With the create/post method in place, we now turn to the R of CRUD, which is Read. This is depicted by the GET verb from http.
It is also the method that we referenced with the CreatedAtAction. For the GET verb we will introduce several methods in this section, but start with the simplest there is: the FindAll equivalent that will be called with the following URL

URL : localhost:5000/api/resource/

And this is how the corresponding controller method would look like:

public IEnumerable<Resource> Get()
return _repository.FindAll();
  • For the GetAll we apply no routing attribute specification
  • Content negotiation should be applied with Produces/Consumes Attributes (is omitted for simplicities sake)
  • Postman looks like this, we assume we already created two resources with POST like on page 1

The other typical Read operation is the one by requesting a single Id. This can be done with the following URL and controller method.

URL: localhost:5000/api/resource/1

public IActionResult Get(int id)
var resource = _repository.Find(id);
if (resource == null)
return NotFound();
return Ok(resource);
  • Again we use model binding for the parameter, in this case one of int Id. It will be read directly from the URL and parsed into an int
  • The Route is specified by use of the id parameter
  • We return the status code of 404 NotFound if we cannot find the requested Resource in the collection. This is done by the NotFound() method.
  • If the resource is found we return it with the Ok method and the status code of 200. Because we did not specify content negotiation this will always be as JSON format. See the post on api controllers for content negotiation techniques.

The result with postman looks like this:

Update – or Put in http

Next method we need to implement is the Update method, which maps by industry standards to the PUT Verb of http.

To update a resource the convention is to use the idempotent PUT verb of http. The PUT request will in turn override the Resource at the server with the representation it delivers in its Request Body.

The method on the api controller would like the following snippet and work on the URL:

public IActionResult Put([FromBody] Resource resource)
if (!ModelState.IsValid)
return BadRequest();
var existingResource = _repository.Find(resource.Id);
if (existingResource == null)
return NotFound();
existingResource.Name = resource.Name;
return NoContent();
  • As with the POST request the ModelState is validated, and if the state is not valid a BadRequest with status code 406 for not accepted is sent as a response.
  • Also if the representation that is encoded in the body of the request is not found at the server a NotFoundResult with 404 is sent as a response.
  • If all is well you could either return a 200 status code for Ok, a 202 Accepted and further processing or like I did a 204 NoContent response.

Again the Postman request would look like this (note again the representation that is simply added as application/json format to the body of the request):

On a side note PUT can also be used to create resources in an idempotent way. This are considerations for the API as a whole that can make sense, but exceed the limits of what I want to show in this post.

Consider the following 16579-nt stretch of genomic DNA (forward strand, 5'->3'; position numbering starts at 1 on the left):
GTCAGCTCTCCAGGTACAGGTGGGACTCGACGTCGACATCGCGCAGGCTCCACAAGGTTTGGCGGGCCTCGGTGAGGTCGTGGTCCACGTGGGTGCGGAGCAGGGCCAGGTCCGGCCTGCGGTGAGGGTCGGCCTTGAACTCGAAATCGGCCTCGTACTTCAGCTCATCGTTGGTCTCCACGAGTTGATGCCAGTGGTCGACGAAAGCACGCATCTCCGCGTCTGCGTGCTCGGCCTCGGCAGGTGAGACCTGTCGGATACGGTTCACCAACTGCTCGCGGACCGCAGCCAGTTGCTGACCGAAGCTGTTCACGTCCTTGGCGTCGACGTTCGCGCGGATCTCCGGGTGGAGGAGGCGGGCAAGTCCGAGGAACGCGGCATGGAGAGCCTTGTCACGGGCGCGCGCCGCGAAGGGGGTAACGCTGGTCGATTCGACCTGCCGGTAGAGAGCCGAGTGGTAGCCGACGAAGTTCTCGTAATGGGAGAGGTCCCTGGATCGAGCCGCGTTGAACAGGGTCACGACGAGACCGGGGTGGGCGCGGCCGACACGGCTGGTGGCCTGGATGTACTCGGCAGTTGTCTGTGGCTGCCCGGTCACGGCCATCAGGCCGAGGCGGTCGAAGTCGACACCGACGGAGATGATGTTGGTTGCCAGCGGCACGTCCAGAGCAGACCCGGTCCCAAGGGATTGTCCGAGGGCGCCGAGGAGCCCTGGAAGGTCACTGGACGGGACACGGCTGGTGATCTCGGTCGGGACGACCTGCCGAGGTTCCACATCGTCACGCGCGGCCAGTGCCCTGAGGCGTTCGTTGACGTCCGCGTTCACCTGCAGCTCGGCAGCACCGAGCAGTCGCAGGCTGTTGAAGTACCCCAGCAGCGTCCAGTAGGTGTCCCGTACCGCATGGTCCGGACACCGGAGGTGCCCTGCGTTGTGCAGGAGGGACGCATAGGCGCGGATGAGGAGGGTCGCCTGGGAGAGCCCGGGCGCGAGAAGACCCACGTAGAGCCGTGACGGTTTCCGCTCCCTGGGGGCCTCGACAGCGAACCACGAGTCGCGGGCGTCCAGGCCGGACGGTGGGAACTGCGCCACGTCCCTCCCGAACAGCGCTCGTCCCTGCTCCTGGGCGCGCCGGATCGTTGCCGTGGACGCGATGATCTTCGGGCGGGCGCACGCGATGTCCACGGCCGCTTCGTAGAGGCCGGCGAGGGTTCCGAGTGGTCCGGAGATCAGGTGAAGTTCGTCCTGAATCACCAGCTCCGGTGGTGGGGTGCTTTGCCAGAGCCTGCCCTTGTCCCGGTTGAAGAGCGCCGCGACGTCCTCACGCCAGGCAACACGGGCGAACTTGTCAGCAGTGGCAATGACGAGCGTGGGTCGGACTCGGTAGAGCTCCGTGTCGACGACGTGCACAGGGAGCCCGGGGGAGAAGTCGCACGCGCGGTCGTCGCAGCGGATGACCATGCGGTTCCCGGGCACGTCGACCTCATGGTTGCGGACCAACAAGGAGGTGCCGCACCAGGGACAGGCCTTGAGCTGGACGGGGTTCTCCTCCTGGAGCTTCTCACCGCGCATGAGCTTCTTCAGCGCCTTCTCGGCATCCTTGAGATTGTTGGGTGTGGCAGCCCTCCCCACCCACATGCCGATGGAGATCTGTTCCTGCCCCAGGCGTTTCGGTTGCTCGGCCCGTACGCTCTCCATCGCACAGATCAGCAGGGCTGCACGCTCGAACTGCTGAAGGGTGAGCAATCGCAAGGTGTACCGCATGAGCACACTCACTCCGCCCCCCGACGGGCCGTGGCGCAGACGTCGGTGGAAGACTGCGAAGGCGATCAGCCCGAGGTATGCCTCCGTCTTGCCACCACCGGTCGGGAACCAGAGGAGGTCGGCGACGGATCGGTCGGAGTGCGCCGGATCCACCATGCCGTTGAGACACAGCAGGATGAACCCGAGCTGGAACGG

Last but not least we have D of CRUD with Delete. This maps to the http Verb of DELETE and can be implemented as follows with Asp Net Core Web API:

public IActionResult Delete(int id)
var resource = _repository.Find(id);
if (resource == null)
return NotFound();
return NoContent();
  • The delete method will be returning an IActionResult to cope with the style we found in the other described methods. Its input is an integer id that is supplied again by model binding.
  • If the model binding Id cannot be found in the repository we return a NotFoundResult. Else the repository.Delete method is called with the resource as parameter.
  • If one would invoke the delete method without an Id (http://localhost:5000/api/resource/) then a BadRequestResult is returned implicitly from model binding.

If all is well, the method simply returns a NoContentResult. Other appropriate status codes would be 200 or 202 (see also PUT).

Also we have a postman impression for this method (we assume we created a third resource with a POST request just to immediately delete it afterwards:



In this post we saw how to create a simple CRUD like controller with ASP net Core Web Api. We looked at how the http Verbs can be matched to CRUD style operations and how restful semantics can be applied to an api controller.

Create matches to POST, Read is equivalent to GET, PUT resembles Update and DELETE appropriately matches Delete. This is by no means a complete way to a restful controller, yet it is a good starting point for a web api.

This is by no means a comprehensive look on Restful controllers. Some further topics are unit testing your controller, validation for application logic, entity framework and connecting to a database and so on and so forth.

Further read
– Intro to controllers
– REST (Webservices category)
– Intro to api controllers
– unit test your controllers
– test your api with postman/powershell/curl

Categories: HowTo


Leave a Reply

Avatar placeholder